Voice

CNN caves in

CNN has fired senior editor Octavia Nasr for tweeting that she was "Sad to hear of the passing of Sayyed Mohammed Hussein Fadlallah ... One of Hezbollah's giants I respect a lot." Fadlallah was one of the spiritual leaders of Hezbollah, and regarded by the U.S. government as a terrorist. Nasr subsequently clarified that she was referring to Fadlallah's "pioneering" positions on womens' rights (among other things, he issued fatwas condemning honor killings and affirming the right of women to protect themselves from domestic abuse), and she expressed regret for trying to address a complex issue like this in a brief tweet. But in a gutless decision that brings it no credit, CNN has shown her the door.

Needless to say, the double-standard here is both remarkable and distressing. As Juan Cole noted this morning, Iraqi Prime Minister Nuri Al-Maliki openly praised Fadlallah after the latter's death, and in terms far more lavish than Ms. Nasr used. Al-Maliki is the democratically-elected leader of Iraq and supposedly a U.S. ally; does his praise for Fadlallah mean that we shouldn't say anything positive about him either?  

More importantly, plenty of American journalists and politicians have shown "respect" (and in some cases, fawning admiration) for various world figures with hands far bloodier than Ayatollah Fadlallah -- including Mao Zedong, Ariel Sharon, the Shah of Iran, or even Kim il Sung -- but it didn't cost them their jobs. And let's not forget that plenty of American journalists treat our own leaders with plenty of deference and "respect," even after the latter have launched unnecessary wars in which tens of thousands have died or authorized the torture of detainees. And as Josh Marshall notes over at TPM, getting fired after a successful twenty-year career over a 140-character tweet "just doesn't seem right."

This incident is also distressing because CNN was essentially caving into a black/white, us vs. them, good vs. absolute evil view of the world. Because the United States had labeled Fadlallah a "terrorist," expressing any sort of positive comment about him was a firing offense. But the real world is more complicated than that: people who support some good things sometimes embrace bad things too, and we ought to be able to acknowledge and "respect" them for their positive actions while recognizing and condemning their errors or flaws. Nasr is correct to have expressed regret for having tweeted on a subject that requires more nuance, but her firing will only reinforce the simplistic stereotypes that already prevail in mainstream political commentary. (For a more nuanced appreciation of Fadlallah's positive and negative contributions, go here.)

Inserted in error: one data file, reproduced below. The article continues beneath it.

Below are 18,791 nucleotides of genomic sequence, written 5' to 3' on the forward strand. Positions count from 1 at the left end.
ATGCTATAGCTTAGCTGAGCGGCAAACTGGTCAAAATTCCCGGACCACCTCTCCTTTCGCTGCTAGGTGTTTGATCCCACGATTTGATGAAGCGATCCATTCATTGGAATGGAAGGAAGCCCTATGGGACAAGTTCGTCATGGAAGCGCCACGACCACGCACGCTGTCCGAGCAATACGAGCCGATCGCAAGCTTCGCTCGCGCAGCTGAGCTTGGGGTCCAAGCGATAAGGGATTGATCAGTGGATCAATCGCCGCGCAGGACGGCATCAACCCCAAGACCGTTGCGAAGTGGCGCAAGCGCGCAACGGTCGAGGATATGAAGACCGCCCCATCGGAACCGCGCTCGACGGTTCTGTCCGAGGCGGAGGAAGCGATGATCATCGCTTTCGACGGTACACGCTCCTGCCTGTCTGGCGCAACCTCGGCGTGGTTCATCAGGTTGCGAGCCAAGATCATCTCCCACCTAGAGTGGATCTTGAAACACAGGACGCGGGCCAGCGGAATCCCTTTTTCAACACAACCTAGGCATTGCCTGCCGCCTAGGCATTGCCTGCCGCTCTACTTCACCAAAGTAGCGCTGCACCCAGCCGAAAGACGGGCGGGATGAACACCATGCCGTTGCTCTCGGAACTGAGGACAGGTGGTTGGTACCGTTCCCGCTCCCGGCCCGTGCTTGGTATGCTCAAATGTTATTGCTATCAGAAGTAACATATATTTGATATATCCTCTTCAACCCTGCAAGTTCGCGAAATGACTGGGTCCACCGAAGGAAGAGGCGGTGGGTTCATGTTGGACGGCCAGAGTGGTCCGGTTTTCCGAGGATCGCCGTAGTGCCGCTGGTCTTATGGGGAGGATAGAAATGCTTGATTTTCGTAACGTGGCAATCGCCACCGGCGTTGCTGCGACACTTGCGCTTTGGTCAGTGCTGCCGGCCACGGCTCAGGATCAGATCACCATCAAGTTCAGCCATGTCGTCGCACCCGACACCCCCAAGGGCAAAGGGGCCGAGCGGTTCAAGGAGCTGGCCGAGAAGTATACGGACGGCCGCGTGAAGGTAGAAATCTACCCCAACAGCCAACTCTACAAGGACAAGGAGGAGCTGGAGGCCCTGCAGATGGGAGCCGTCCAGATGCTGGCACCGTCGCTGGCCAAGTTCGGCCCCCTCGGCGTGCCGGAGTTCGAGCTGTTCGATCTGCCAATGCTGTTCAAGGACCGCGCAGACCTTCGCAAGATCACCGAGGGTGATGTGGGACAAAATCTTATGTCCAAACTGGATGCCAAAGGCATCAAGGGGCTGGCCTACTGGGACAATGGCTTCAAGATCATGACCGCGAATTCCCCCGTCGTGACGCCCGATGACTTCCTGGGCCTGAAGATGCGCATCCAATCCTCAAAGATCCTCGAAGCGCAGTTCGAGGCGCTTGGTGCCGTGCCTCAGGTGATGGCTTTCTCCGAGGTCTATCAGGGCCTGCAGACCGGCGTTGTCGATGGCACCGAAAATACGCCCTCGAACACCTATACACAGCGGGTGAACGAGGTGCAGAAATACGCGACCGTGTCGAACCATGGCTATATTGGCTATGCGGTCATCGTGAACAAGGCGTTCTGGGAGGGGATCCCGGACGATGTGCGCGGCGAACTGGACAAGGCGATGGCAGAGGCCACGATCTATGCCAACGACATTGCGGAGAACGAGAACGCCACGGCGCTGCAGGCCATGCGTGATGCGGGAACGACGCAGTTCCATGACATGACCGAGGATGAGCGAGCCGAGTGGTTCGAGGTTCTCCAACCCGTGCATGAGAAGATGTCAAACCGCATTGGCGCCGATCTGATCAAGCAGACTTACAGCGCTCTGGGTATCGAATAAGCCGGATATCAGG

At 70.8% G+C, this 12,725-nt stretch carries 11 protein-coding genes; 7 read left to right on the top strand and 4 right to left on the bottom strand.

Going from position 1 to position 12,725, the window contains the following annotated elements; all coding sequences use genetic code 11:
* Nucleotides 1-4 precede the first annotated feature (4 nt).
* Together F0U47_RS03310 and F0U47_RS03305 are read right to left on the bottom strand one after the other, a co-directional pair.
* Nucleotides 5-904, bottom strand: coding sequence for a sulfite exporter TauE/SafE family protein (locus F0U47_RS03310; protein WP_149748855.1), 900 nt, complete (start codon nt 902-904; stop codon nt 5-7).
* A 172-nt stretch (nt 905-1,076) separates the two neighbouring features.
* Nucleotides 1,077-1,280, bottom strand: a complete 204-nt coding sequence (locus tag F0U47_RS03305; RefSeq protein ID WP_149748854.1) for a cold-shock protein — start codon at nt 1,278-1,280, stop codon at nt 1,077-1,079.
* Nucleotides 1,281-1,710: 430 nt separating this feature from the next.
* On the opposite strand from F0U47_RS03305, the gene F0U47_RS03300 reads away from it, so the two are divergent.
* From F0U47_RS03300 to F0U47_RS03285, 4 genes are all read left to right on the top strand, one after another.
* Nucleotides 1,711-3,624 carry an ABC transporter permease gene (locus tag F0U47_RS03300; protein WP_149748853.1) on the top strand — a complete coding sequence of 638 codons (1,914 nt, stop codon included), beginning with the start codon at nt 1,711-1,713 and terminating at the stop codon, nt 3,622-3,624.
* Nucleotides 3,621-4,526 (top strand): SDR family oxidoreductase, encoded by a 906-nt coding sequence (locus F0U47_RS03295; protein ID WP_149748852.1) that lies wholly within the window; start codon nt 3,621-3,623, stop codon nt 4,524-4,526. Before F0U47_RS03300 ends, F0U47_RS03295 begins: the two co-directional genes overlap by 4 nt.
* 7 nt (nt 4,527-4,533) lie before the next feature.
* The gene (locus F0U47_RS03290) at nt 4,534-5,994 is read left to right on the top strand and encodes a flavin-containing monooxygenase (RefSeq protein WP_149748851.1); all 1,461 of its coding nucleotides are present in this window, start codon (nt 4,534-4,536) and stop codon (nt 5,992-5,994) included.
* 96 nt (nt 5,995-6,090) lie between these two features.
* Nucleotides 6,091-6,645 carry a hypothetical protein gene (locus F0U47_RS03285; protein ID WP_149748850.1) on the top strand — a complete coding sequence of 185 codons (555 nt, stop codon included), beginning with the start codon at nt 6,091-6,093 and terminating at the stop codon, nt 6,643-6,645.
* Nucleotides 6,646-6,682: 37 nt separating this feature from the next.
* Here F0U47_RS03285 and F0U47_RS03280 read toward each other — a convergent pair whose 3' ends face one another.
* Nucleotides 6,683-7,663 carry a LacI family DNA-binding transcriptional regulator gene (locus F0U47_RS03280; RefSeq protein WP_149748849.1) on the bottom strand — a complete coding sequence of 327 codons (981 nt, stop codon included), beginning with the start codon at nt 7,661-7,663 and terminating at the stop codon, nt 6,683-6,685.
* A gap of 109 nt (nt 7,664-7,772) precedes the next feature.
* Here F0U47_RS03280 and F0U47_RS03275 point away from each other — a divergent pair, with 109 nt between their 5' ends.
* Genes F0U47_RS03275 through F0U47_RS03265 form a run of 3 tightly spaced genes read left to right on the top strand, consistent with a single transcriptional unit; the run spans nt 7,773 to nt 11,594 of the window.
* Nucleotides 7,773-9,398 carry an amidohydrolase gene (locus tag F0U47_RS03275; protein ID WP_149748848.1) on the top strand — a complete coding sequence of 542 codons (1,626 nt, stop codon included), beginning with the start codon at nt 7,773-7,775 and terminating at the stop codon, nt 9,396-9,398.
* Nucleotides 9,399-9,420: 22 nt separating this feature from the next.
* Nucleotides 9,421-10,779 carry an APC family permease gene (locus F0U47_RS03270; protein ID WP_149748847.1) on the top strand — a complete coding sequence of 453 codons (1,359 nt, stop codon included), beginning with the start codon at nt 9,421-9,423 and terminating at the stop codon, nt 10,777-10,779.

Mind you, I'm not defending Fadlallah's views on terrorism or Nasr's ill-advised tweet. But CNN's spineless response to this incident strikes me as one more reason why mainstream journalism is increasingly seen as morally bankrupt and why the blogosphere is slowly taking over.  

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Stephen M. Walt

What's in a name?

The late George Carlin was a brilliant comedian and social critic, especially in his obsession with how language can be used to distort or deceive. He's also a lot funnier than Derrida or Bourdieu.  

In one of his best routines, Carlin began by noting:

You can't be afraid of words that speak the truth. I don't like words that hide the truth. I don't like words that conceal reality. I don't like euphemisms or euphemistic language. And American english is loaded with euphemisms. Because Americans have a lot of trouble dealing with reality. Americans have trouble facing the truth, so they invent a kind of a soft language to protect themselves from it. And it gets worse with every generation. "

He then proceeds to trace how the same combat-induced condition once known as "shell shock" (two syllables, clear and evocative), gradually evolved into "battle fatigue" (four syllables), then "operational exhaustion" (eight syllables) and then into today's "post-traumatic stress disorder." (eight syllables plus a hyphen!). And in the process, its nature is concealed and its impact is quietly diluted.

The spirit of Carlin is probably smiling ruefully right now, because this tendency appears to be alive and well. According to the Associated Press, the Army has now dropped the term "psychological operations" (nine syllables, unless you use the two-syllable label "psy-ops").

The new term is -- are you ready? -- "military information support operations" (a whopping fourteen syllables).  Both the old term and the new one are euphemisms, but the latter is precisely the sort of bland and neutral phrase intended to conceal what is really going on.  

You know, just like saying "enhanced interrogation" (seven highly misleading syllables), instead of "torture" (just two syllables; clear, on point, and illegal).

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